By Bruce Kushnick Apr 29. 2022 | Original Medium article here.
How much money does it take to block a proposed FCC Commissioner from getting appointed? How much money does it take to corrupt our democratic process by the telecommunications companies, AT&T, Verizon, and CenturyLink that caused the Digital Divide and now want to get rewarded with the new wave of over $100 billion in state and federal government subsidies?
And where are any calls for investigations of these companies by those who would attempt to subvert the process of having a long-standing telecom/internet advocate from potentially holding these companies accountable as FCC Commissioner?
As I sit here reading the daily dose of telecommunications, broadband and internet stories and, of course, about the Digital Divide, I find two headlines of interest, which describe attempts to halt the confirmation of Gigi Sohn as an FCC Commissioner.
The first, by Broadband World News states that a former Democratic senator from North Dakota, Senator Heidi Heitkamp, is leading the charge and is using a group called One Country to block Ms. Sohn’s nomination.
“Former Dem senator launches campaign to squash Gigi Sohn’s FCC confirmation”,Apr 25,2022
The article details the campaign:
“One Country Project — a Democratic political action committee led by former North Dakota Senator Heidi Heitkamp, that lobbies federal lawmakers on rural issues — announced that it is launching a ‘six-figure ad campaign aimed at raising awareness that the Biden administration’s Federal Communications Commission (FCC) nominee, Gigi Sohn, is the wrong choice for the FCC and rural America’.”
The second article is from MarketWatch. It adds that there are other groups on the attack, — including an Hispanic group named “LULAC”, which has stepped in to stop the process. The headline states:
“Broadband companies are spending an ‘unseemly amount of money’ to sink key nominee to FCC, critics allege”, April 26, 2022
Before I continue, let me be very clear: The Biden Plan will fail because of the massive financial takeover of the process by AT&T, Verizon, CenturyLink, and the cable companies. They have already lined many of states’ new Digital Divide agencies with their own lobbyists, nonprofits — and all paid to make sure that these companies get paid, even though they created the Digital Divide by not upgrading their territories over the last 30 years and have been working as a cartel to keep prices inflated.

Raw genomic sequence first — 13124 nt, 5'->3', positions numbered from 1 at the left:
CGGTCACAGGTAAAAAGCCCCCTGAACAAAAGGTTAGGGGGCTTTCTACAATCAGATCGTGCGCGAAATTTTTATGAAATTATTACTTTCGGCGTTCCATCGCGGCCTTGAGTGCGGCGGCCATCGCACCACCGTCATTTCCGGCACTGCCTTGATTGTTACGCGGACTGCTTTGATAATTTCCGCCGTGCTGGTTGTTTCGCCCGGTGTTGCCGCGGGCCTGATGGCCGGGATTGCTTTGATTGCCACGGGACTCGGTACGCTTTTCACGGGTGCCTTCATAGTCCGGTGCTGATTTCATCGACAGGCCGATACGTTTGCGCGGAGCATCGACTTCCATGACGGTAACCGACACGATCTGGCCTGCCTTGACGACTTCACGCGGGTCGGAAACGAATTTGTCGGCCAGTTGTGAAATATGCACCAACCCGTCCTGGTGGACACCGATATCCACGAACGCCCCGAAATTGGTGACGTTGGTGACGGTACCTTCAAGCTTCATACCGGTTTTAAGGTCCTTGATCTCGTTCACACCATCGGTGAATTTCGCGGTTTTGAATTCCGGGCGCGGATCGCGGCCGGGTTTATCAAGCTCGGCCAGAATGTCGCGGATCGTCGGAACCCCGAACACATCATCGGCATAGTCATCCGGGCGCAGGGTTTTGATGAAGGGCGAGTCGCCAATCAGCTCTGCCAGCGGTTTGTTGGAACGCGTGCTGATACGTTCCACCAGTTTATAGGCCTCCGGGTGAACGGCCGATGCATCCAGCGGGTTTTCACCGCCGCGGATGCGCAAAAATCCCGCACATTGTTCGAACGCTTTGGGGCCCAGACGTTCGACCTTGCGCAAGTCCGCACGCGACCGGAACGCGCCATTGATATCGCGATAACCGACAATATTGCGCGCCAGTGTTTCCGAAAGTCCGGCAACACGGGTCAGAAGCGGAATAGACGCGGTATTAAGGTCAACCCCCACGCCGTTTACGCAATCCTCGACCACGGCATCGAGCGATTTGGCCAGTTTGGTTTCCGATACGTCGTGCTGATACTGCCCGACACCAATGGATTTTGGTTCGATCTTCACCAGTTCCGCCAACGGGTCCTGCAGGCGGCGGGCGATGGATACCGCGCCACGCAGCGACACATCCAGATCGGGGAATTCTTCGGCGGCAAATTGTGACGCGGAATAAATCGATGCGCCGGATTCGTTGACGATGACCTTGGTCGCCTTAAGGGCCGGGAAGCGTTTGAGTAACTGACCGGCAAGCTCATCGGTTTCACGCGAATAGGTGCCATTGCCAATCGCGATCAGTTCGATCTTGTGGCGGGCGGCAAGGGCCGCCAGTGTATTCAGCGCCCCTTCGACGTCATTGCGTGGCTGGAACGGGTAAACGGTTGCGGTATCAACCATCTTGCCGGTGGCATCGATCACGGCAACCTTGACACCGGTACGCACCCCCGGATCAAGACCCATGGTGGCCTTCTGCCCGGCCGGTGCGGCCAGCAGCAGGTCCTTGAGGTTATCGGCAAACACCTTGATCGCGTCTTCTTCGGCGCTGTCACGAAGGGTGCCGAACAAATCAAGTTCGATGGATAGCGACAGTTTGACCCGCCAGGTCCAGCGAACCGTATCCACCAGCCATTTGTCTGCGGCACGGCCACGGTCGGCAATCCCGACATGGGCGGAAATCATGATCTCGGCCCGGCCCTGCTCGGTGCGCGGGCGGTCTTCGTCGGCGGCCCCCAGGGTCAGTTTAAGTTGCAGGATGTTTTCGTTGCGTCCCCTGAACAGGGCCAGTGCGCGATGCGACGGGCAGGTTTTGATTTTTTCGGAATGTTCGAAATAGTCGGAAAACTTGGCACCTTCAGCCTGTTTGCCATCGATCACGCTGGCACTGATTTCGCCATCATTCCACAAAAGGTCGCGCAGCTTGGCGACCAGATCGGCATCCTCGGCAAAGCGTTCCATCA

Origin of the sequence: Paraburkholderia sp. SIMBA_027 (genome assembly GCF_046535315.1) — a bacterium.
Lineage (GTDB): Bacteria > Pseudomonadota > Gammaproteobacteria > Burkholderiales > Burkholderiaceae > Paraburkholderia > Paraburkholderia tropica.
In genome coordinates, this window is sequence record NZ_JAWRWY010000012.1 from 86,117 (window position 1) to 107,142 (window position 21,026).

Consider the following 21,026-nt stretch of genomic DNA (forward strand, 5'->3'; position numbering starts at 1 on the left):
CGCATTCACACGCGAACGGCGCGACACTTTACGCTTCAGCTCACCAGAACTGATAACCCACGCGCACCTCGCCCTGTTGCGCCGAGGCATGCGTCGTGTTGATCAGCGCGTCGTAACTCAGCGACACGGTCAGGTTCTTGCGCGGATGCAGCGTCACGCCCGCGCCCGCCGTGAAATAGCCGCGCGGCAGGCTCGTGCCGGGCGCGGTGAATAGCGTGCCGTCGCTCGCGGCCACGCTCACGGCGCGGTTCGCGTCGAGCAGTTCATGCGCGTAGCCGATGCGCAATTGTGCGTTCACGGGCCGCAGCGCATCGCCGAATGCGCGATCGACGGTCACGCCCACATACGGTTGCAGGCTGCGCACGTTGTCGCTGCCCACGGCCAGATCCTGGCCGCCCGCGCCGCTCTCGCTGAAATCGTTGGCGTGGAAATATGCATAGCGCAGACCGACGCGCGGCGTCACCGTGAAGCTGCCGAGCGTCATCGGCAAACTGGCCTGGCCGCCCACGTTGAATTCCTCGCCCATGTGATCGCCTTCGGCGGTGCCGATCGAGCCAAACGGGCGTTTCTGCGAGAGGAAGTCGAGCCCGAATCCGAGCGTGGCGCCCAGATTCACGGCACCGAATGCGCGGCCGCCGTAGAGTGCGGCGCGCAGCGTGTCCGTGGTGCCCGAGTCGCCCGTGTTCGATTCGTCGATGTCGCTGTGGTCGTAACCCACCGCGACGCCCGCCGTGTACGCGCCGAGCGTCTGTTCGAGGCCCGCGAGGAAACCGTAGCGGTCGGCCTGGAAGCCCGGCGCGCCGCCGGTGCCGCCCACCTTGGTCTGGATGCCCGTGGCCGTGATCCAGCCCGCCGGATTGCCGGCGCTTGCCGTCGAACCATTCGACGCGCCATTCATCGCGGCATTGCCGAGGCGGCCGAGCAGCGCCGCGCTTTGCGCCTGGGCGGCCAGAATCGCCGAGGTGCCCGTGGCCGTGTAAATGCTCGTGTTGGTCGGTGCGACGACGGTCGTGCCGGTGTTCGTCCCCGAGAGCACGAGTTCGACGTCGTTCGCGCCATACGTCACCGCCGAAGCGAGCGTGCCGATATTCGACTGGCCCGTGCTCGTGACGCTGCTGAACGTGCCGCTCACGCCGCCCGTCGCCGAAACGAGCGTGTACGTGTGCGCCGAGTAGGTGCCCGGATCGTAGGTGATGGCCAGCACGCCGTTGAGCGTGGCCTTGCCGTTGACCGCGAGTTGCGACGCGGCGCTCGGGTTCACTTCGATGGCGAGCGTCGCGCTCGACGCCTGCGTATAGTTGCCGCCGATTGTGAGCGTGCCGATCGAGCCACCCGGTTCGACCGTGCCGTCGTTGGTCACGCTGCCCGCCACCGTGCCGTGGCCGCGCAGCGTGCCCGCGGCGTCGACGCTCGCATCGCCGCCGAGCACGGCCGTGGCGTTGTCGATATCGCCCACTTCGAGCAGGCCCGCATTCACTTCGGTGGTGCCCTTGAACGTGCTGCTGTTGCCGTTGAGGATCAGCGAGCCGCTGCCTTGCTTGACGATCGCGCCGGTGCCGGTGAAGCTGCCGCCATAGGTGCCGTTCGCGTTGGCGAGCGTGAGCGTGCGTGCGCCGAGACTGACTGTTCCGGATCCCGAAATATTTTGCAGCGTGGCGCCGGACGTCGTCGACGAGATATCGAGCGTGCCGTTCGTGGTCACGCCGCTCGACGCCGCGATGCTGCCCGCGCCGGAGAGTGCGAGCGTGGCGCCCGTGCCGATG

In fact, we must ‘un-capture’ the FCC, the state agencies, and remove this capturing of regulators. Period. The end.
How bad is it? This should cause the hairs on the back of your head to stand up.
The original Communications Act of 1934 was enacted to, in large part, create the FCC to act as a balancing force to the corporate takeover of our communications by the first AT&T, previously known as Ma Bell (circa turn of the 20th Century through 1984). (This Act was modified by the Telecommunications Act of 1996.)
Senator Sam Rayburn, one of the authors of the 1934 Act stated:
“The American Telephone and Telegraph Company is more powerful and skilled than any state government with which it has to deal.” (1936)
Cybertelecom, a respected telecommunications, internet web site, added this detail about why the FCC was created:
“Government officials, however, wanted a strong expert agency that could counter the size and power of AT&T, Western Union, and other communications firms with significant market power. State governments had become overwhelmed by the resources of AT&T. Communications companies were using their deep pockets to litigate every dispute, repeatedly taking issues that they had lost on up to the Supreme Court — as a means of leveraging their position and extracting what they wanted from local authorities.”
Sound Familiar? This is about 1934, not 2022. They never thought that their new agency, the FCC, would get captured.
In 2022, the attack to block this long-standing advocate, who might start to clean out the regulatory capture we have now — is just another corporate snow job. And based on history, AT&T et al. have always been able to use their resources to get what they wanted, while the public gets shortchanged.
Let’s start with LULAC, who has been sucking on the teat of AT&T et al. for decades and has done everything from attempting to block Net Neutrality to helping the Verizon and AT&T create bogus state-based broadband plans that never upgraded the states to fiber optics, even after they were paid to do so.
According to MarketWatch, LULAC’s opposition started in 2009.
“LULAC CEO Sindy Benavides told MarketWatch that her organization’s opposition to Sohn dates back to 2009, when she was president of Public Knowledge, for comments made by the organization’s director of communications criticizing minority groups for their opposition to net neutrality regulations.”
Back in 2010, Stop the Cap’s article titled Dollar-a-holler-advocacy laid out that LULAC and others groups that should have been fighting for Net Neutrality, betrayed their own Hispanic constituents — because AT&T and Verizon were against it.
Back in 2006 we detailed in Harvard Nieman Watchdog: how the companies had paid off this “Hispanic” minority group, and many others to help push through a series of broadband plans that were nothing more than gifts to the telcos. This is why there is a Digital Divide. AT&T and Verizon were never held accountable and so they left most the rural areas to deteriorate — or to have a bait-and-switch with wireless.